Crime is seasonal in the unincorporated areas of south Modesto, and sheriff's officials say fall and winter give residents a chance to beef up Neighborhood Watch programs while criminals hibernate.
Street gang violence and burglaries don't disappear, but the number of crimes falls slightly as the overnight temperatures dip and the rain keeps most people off the streets, neighborhood residents and sheriff's officials said.
Criminals simply stay indoors when it's cold outside, said deputy Tim Reed, who oversees Neighborhood Watch programs for the Stanislaus County Sheriff's Department.
He said watch groups in south Modesto should use the time to recruit members, establish neighborhood blight removal efforts and prepare for the increase in crime in spring and summer.
"During some of our Neighborhood Watch meetings I give the example of crime prevention being a spear," Reed said. "Law enforcement is merely the sharp point at the end. The point is useless without the remainder of the shaft to support it.
"Active, involved citizens represent the support shaft. By combining the two, we have created a very effective tool."
Some south Modesto neighbors were hard at work recently, collecting piles of garbage from residents at the Modesto Revival Center on Midway Avenue, just south of East Hatch Road and west of Highway 99. This group, hoping to restore residents' pride of ownership, held a similar event in June.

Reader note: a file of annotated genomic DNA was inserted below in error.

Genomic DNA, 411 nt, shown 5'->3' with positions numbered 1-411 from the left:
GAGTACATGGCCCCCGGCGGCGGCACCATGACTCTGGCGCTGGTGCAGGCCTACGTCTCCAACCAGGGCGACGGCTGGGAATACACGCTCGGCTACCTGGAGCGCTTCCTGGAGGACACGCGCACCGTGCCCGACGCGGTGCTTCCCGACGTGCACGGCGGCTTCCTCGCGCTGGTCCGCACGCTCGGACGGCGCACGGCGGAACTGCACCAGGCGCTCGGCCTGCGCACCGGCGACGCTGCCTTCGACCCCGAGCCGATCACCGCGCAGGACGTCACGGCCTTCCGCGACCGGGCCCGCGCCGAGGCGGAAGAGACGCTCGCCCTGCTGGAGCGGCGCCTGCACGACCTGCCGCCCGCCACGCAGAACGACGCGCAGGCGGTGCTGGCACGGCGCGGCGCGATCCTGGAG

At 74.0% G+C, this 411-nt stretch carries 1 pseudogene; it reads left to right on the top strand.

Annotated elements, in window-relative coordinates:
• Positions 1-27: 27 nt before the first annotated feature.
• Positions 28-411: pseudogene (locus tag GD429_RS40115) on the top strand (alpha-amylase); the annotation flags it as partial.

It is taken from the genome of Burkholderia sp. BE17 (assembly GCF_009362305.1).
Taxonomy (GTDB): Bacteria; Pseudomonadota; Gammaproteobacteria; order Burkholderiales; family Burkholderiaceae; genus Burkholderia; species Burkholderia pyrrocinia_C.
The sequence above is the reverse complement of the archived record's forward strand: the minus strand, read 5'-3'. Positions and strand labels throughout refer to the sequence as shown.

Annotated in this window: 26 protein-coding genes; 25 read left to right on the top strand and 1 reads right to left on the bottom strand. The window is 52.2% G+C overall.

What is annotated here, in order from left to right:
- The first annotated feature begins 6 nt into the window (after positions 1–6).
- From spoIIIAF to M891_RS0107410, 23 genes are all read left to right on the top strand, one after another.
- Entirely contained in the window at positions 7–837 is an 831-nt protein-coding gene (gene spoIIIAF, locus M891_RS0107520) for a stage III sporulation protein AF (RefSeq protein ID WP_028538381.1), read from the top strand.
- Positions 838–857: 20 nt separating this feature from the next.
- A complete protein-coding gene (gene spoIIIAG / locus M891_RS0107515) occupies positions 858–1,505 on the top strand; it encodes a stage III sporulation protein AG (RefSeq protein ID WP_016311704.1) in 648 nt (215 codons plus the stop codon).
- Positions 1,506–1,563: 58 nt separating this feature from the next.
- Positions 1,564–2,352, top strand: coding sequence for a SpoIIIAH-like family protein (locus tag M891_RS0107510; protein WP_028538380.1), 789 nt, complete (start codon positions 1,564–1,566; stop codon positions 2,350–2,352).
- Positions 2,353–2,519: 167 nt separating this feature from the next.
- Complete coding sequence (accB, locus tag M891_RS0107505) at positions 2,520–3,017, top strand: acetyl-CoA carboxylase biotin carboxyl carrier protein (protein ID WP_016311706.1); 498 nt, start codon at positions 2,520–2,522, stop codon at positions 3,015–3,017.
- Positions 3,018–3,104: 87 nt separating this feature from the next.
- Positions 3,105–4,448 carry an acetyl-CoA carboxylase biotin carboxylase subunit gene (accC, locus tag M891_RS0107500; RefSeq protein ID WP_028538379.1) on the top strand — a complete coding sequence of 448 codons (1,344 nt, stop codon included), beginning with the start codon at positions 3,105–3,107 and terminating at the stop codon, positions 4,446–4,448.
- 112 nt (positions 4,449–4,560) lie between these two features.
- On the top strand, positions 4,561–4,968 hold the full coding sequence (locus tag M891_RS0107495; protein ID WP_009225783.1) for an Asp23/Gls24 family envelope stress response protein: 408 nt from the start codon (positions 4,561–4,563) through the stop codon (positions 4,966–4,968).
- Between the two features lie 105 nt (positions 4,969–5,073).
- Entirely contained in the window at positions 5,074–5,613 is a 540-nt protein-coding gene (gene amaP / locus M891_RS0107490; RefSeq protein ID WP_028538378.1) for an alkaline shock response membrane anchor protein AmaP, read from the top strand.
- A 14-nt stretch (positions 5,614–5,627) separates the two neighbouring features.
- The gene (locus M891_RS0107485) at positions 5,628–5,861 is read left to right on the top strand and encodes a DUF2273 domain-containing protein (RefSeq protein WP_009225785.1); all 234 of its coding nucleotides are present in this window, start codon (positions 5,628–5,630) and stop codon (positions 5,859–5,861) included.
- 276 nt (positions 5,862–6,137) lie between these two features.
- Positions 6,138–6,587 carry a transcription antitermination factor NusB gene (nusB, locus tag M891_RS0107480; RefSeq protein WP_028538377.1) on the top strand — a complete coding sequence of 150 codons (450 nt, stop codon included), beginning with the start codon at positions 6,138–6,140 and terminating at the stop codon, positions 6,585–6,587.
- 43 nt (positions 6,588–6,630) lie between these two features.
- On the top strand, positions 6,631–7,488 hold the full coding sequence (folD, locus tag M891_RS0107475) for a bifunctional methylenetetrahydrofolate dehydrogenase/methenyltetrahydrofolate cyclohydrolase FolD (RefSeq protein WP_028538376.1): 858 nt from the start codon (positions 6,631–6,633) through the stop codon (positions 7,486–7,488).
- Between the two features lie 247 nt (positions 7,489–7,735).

Gangs, burglaries, blight and narrow streets without sidewalks produce a demoralizing image, said Benito Torres, the Neighborhood Watch block captain.
"We would like to live in a better place, but we can't afford it," said Torres, who has lived on Atlantic Drive for 42 years. "We just have to work on improving this neighborhood."
This watch group was organized eight months ago, replacing one that deteriorated when some members moved or lost interest. It covers a residential area of about 20 blocks and more than 200 homes. The neighborhood is just one of many throughout the county the Sheriff's Department works with to revitalize watch group efforts.
Crime prevention officials such as Reed were unsuccessful in trying to organize new watch groups in south Modesto.
"I understand many are intimidated by the numerous gang factions in south Modesto," Reed said. "I also understand their frustration at times with our response times and perceived lack of results."